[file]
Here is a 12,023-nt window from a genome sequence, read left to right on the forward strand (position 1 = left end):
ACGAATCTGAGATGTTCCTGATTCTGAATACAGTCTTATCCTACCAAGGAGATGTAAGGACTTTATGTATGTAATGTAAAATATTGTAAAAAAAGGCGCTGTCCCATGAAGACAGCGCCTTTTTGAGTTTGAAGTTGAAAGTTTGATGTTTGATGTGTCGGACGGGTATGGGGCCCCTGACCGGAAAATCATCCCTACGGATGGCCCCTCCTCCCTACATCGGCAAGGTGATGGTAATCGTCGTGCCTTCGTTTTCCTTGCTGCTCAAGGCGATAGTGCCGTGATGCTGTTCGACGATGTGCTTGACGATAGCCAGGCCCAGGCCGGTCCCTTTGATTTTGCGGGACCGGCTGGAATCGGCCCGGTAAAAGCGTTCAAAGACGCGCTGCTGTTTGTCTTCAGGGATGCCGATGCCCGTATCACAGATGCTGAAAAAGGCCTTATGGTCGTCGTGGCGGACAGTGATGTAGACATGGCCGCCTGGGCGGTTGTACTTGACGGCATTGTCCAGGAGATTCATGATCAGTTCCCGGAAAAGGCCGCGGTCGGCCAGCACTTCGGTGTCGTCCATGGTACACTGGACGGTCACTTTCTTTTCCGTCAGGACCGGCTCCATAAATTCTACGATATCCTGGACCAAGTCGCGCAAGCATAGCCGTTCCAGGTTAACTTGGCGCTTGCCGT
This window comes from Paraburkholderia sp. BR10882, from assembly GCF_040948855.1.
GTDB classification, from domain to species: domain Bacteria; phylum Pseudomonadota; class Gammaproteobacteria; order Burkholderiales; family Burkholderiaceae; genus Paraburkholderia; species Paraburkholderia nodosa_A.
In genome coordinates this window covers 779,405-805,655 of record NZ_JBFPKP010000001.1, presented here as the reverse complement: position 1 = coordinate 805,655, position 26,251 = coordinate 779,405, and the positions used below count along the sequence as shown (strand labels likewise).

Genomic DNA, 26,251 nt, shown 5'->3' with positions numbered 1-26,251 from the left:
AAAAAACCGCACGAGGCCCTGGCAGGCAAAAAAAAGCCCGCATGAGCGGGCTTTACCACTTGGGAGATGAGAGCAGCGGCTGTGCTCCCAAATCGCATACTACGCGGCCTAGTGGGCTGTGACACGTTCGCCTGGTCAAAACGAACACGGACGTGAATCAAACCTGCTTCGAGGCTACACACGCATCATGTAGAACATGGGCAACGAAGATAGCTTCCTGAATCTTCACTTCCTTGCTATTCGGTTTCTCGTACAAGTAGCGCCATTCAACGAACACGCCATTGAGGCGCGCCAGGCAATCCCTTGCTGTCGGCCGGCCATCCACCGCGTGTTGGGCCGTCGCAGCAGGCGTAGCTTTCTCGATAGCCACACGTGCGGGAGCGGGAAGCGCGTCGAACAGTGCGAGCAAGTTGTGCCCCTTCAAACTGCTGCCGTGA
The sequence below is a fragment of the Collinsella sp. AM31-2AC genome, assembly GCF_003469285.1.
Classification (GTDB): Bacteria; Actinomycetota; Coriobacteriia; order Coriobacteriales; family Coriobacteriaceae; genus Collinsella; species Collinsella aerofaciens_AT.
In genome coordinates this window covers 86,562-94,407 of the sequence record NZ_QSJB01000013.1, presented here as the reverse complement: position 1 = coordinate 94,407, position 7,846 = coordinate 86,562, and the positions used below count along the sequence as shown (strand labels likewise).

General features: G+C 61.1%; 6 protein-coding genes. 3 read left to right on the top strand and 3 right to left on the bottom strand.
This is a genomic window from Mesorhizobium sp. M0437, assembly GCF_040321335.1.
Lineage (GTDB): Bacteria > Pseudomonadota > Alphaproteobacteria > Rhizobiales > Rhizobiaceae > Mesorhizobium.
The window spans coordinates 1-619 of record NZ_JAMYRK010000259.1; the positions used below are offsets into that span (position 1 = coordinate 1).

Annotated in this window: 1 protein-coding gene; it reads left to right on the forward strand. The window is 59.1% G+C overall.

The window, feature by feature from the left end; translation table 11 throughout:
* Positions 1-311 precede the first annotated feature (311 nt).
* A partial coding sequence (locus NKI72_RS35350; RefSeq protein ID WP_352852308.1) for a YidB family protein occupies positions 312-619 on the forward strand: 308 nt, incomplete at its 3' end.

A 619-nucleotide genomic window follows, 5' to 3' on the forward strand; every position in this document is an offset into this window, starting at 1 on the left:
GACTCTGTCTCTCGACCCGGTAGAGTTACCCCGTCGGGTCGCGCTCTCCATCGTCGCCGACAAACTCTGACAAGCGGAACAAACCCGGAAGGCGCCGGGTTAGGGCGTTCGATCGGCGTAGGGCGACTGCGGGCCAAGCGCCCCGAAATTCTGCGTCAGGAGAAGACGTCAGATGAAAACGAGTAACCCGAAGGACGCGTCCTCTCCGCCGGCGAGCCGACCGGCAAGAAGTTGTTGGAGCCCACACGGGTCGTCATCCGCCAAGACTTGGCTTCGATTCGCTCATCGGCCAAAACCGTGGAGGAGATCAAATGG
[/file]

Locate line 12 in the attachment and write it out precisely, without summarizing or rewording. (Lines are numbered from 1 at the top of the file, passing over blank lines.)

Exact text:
This is a genomic window from Mesorhizobium sp. M0437, assembly GCF_040321335.1.